DSCN0102ultra.jpg
DSCN0100s.jpg
The available side-play on the middle wheel set of the long luggage composite initially showed some signs of being insufficient for smooth passage through some of my crossovers, but perhaps it is settling down to better behaviour with use. If problems require action in the longer term I shall have to ditch the sprung bearing-holders which take up some of the space between the W-irons and substitute an axle floating on some long springy wire as in the D & S arrangement
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Re: Atlantic's works: ECJS 12 wheel clerestory dining cars

Post by JASd17 » Mon Aug 24, 2020 9:54 pm

Graeme,

Do you like the D&S floating 'middle w-iron' solution?

It seems a little unsound to me, but perhaps it is the track laying that might be at fault usually. Or occasionally not sufficient weight in the vehicle?

You clearly have much more model running experience than most. Perhaps 'Jonathan W' might like to comment too?

Well you have answered one of the above whilst I was posing the question!

John

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Re: Atlantic's works: ECJS 12 wheel clerestory dining cars

Post by Atlantic 3279 » Tue Aug 25, 2020 11:01 am

The D & S floating middle W-iron seems to work properly for me, with enough downward force from the springy wire, although I removed the fold-down flanges from the sides of each central hole in the floor pan of my D & S vehicles in order to give more scope for sideways movement. I then had to blank-off some of the hole in the floor pan so that the W-iron could not tilt over sideways and then get stuck....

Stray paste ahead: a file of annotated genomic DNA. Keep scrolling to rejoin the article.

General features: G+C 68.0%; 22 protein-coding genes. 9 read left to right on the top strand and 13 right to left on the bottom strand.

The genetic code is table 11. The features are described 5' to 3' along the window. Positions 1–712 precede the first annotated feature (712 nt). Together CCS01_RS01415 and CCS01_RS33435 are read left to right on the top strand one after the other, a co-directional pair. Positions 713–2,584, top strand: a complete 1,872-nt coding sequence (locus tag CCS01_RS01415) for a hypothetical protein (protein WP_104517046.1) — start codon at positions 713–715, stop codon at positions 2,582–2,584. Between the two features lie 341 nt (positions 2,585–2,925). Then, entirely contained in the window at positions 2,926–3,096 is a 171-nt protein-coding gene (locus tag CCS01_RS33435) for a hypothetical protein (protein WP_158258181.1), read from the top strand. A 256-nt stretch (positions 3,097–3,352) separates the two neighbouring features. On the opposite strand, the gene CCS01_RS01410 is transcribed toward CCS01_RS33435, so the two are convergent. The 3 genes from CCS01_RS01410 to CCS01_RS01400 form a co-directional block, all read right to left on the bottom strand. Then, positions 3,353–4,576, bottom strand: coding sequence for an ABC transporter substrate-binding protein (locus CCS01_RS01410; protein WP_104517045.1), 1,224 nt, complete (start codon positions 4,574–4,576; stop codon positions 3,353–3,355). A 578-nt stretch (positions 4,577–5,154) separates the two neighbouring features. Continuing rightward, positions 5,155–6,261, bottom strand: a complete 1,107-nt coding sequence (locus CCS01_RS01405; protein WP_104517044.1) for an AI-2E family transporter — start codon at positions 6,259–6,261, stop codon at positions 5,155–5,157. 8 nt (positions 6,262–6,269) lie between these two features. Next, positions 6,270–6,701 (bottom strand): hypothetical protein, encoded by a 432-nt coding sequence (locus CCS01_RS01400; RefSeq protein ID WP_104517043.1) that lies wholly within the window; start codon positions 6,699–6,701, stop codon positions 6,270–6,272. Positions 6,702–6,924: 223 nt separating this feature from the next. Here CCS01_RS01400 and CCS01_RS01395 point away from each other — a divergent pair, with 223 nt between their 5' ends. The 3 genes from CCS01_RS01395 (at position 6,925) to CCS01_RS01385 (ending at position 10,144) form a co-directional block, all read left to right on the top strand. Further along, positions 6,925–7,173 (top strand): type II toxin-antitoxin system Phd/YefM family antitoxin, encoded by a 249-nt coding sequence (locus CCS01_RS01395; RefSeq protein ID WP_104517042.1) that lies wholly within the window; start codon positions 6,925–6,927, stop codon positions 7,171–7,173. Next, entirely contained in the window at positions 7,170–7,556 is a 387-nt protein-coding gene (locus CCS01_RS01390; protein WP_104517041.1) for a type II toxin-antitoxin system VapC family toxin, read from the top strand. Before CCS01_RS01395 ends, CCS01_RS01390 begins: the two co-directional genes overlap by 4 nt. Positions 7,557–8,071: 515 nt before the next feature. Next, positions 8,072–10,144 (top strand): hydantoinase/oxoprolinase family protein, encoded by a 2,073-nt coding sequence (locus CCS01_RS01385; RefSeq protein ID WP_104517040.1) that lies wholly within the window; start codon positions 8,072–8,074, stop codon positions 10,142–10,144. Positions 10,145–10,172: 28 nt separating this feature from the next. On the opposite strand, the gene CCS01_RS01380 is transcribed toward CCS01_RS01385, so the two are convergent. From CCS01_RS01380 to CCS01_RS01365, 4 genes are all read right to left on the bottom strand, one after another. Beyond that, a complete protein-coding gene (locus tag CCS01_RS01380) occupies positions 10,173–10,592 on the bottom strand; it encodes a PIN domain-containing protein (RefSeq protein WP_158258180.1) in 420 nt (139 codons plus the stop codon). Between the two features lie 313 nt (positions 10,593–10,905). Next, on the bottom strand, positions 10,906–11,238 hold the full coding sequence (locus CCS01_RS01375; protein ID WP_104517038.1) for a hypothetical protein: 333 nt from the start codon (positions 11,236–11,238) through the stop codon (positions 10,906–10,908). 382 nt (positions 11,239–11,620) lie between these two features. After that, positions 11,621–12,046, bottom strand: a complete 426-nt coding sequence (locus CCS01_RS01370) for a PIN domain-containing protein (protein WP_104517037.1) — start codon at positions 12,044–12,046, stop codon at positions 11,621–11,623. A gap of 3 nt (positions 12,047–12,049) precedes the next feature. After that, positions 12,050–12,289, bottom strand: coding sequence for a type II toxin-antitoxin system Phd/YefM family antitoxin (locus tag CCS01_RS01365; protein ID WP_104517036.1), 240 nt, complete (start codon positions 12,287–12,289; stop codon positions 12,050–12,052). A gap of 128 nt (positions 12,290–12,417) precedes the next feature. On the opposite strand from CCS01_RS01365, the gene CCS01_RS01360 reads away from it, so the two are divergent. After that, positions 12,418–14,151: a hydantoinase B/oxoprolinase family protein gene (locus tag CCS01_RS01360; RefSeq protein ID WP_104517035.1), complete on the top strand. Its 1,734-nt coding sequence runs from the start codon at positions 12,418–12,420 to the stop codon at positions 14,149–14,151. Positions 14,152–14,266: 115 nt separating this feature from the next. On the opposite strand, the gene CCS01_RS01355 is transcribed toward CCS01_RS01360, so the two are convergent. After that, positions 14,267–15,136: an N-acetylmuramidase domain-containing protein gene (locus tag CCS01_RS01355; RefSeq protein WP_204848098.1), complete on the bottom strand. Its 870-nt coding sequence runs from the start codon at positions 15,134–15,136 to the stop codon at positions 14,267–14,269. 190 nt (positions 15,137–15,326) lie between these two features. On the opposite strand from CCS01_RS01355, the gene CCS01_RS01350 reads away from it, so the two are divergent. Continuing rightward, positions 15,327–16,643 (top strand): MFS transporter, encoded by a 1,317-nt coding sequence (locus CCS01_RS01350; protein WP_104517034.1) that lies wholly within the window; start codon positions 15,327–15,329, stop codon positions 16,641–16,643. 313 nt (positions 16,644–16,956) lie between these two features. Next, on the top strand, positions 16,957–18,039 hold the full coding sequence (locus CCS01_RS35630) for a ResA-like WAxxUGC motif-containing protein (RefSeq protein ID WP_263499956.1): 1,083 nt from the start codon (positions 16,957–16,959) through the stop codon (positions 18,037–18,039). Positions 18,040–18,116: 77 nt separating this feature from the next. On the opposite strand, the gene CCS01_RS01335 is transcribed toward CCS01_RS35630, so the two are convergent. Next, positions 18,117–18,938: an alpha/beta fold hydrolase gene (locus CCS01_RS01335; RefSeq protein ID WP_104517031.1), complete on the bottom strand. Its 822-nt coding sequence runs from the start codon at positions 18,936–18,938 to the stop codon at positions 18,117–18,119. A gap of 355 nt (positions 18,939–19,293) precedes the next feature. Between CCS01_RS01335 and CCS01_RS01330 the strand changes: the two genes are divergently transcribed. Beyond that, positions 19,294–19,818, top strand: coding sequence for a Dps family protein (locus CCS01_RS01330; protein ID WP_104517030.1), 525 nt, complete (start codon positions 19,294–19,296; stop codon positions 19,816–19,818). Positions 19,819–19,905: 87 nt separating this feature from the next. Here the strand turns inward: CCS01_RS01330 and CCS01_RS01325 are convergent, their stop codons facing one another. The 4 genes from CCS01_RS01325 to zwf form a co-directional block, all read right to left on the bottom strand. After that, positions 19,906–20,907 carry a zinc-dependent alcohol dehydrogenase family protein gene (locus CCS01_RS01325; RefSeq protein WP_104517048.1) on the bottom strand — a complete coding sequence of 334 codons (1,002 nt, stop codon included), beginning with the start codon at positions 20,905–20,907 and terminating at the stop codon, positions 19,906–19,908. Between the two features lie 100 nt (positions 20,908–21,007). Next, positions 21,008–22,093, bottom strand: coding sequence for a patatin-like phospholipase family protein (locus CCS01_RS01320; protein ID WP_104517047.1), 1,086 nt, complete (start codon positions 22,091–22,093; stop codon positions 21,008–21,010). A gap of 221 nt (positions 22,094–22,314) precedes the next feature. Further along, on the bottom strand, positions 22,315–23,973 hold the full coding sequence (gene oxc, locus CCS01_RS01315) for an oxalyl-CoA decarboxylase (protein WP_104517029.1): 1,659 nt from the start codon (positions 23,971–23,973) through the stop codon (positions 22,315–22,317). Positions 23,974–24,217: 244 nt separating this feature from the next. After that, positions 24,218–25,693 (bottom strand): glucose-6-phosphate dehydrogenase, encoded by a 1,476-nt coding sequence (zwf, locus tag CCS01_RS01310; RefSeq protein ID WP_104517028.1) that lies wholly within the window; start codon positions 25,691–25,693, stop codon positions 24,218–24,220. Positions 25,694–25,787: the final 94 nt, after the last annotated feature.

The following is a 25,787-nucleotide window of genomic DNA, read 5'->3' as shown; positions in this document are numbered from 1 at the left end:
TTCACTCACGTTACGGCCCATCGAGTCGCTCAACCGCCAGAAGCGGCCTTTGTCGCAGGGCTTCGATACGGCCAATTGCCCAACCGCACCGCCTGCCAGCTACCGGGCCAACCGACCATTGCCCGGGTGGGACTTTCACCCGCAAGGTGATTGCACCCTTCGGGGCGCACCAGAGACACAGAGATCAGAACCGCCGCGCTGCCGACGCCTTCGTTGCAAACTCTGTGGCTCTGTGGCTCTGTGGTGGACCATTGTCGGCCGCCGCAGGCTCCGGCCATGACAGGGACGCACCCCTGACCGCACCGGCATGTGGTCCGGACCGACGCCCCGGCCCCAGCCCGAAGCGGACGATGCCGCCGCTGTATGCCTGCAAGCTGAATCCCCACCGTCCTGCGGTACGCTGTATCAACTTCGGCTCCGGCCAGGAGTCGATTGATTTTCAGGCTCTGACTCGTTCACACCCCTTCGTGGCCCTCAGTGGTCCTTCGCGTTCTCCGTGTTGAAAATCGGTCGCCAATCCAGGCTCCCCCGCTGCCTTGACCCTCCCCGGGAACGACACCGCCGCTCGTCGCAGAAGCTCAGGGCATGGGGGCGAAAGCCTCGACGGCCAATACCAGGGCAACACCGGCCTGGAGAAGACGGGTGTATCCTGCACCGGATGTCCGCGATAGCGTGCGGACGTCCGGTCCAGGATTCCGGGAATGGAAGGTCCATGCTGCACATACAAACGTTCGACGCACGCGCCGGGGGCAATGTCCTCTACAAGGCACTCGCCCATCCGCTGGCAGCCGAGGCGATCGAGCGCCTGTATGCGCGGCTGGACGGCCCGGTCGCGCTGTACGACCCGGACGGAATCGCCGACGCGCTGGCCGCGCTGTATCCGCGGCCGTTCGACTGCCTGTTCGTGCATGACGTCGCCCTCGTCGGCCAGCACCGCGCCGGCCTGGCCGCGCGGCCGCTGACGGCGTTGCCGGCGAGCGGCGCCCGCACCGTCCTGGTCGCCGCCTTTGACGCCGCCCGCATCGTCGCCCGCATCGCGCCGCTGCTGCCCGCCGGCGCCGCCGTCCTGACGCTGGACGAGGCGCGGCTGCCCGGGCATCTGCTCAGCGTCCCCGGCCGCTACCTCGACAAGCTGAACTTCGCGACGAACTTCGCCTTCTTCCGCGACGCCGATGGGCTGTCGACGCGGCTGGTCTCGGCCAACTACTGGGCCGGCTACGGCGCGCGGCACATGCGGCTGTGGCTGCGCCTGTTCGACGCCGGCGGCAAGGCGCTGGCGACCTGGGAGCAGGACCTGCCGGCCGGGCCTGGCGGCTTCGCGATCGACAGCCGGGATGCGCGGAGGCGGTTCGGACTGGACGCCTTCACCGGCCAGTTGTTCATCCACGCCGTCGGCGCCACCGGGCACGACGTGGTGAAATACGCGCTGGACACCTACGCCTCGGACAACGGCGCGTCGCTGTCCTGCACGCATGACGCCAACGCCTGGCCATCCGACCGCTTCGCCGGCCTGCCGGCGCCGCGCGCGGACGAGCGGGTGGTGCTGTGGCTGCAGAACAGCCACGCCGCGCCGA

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Re: Atlantic's works: ECJS 12 wheel clerestory dining cars

Post by Chas Levin » Fri Aug 28, 2020 9:19 pm

Very nice coaches all round :D
Is it possible to tell though where the height disparity between these and the D&S arises - is it chassis, sides, or just the roof profile? And do you know which is more accurate?
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Re: Atlantic's works: ECJS 12 wheel clerestory dining cars

Post by Atlantic 3279 » Sat Aug 29, 2020 9:56 am